Background to the General Data Protection Regulation (‘GDPR’)
The EU General Data Protection Regulation 2016 replaces the EU Data Protection Directive of 1995 and supersedes the laws of individual Member States that were developed in compliance with the Data Protection Directive 95/46/EC. Its purpose is to protect the “rights and freedoms” of natural persons (i.e. living individuals) and to ensure that personal data is not processed without their knowledge, and, wherever possible, that it is processed with their consent. In the UK The GDPR supersedes the Data Protection Act of 1998 and will be enforced within UK from 25 May 2018. The regulations were enshrined in UK Law in April 2016.
Definitions (drawn from the GDPR)
Material scope (Article 2) – the GDPR applies to the processing of personal data wholly or partly by automated means (i.e. by computer) and to the processing other than by automated means of personal data (i.e. paper records) that form part of a filing system or are intended to form part of a filing system.
Territorial scope (Article 3) – the GDPR will apply to all controllers that are established in the EU (European Union) who process the personal data of data subjects, in the context of that establishment. It will also apply to controllers outside of the EU that process personal data in order to offer goods and services, or monitor the behavior of data subjects who are resident in the EU.
Article 4 definitions
Establishment – the main establishment of the controller in the EU will be the place in which the controller makes the main decisions as to the purpose and means of its data processing activities. The main establishment of a processor in the EU will be its administrative centre. If a controller is based outside the EU, it will have to appoint a representative in the jurisdiction in which the controller operates to act on behalf of the controller and deal with supervisory authorities.
Personal data – any information relating to an identified or identifiable natural person (‘data subject’); an identifiable natural person is one who can be identified, directly or indirectly, in particular by reference to an identifier such as a name, an identification number, location data, an online identifier or to one or more factors specific to the physical, physiological, genetic, mental, economic, cultural or social identity of that natural person.
Special categories of personal data – personal data revealing racial or ethnic origin, political opinions, religious or philosophical beliefs, or trade-union membership, and the processing of genetic data, biometric data for the purpose of uniquely identifying a natural person, data concerning health or data concerning a natural person’s sex life or sexual orientation.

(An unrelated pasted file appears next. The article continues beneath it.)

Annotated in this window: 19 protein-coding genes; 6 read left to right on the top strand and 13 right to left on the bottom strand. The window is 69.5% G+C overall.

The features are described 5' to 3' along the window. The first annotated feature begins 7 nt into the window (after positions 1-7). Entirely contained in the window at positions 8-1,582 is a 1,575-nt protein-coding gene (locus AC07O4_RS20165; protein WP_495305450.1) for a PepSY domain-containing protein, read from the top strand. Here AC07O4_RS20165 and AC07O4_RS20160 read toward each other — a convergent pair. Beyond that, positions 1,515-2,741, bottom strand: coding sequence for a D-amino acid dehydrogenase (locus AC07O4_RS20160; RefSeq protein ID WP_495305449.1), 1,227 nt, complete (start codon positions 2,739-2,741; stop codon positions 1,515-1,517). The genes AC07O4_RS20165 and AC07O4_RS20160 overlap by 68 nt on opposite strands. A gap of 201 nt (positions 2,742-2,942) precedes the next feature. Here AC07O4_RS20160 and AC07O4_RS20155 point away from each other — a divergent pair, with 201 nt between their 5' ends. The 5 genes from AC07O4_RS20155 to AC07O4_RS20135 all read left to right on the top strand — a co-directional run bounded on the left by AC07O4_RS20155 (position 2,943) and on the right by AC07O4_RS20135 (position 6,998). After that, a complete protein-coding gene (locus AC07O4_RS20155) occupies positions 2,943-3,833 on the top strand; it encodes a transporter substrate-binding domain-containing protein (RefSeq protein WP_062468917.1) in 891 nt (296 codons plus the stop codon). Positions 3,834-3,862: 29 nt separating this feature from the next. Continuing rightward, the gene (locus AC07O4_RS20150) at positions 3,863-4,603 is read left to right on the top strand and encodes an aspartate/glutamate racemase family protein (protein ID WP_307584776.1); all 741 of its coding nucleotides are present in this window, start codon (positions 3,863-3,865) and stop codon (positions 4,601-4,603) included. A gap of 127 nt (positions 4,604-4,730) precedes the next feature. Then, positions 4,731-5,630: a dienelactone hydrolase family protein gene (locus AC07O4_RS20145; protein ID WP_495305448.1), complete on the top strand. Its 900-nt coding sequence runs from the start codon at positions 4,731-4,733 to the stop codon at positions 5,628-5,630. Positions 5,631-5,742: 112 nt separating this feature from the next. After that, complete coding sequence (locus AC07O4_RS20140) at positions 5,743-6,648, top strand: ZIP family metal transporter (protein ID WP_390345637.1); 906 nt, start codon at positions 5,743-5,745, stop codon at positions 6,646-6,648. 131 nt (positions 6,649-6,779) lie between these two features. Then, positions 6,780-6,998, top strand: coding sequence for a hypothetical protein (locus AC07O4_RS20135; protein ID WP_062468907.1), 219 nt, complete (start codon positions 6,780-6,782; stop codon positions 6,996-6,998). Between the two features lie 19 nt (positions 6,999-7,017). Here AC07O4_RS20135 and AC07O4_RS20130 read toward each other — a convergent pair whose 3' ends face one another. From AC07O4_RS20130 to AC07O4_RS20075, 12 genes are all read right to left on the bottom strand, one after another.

Data controller – the natural or legal person, public authority, agency or other body which, alone or jointly with others, determines the purposes and means of the processing of personal data; where the purposes and means of such processing are determined by Union or Member State law, the controller or the specific criteria for its nomination may be provided for by Union or Member State law.
Data subject – any living individual who is the subject of personal data held by an organisation.
Processing – any operation or set of operations which is performed on personal data or on sets of personal data, whether or not by automated means, such as collection, recording, organisation, structuring, storage, adaptation or alteration, retrieval, consultation, use, disclosure by transmission, dissemination or otherwise making available, alignment or combination, restriction, erasure or destruction.
Profiling – is any form of automated processing of personal data intended to evaluate certain personal aspects relating to a natural person, or to analyse or predict that person’s performance at work, economic situation, location, health, personal preferences, reliability, or behavior. This definition is linked to the right of the data subject to object to profiling and a right to be informed about the existence of profiling, of measures based on profiling and the envisaged effects of profiling on the individual.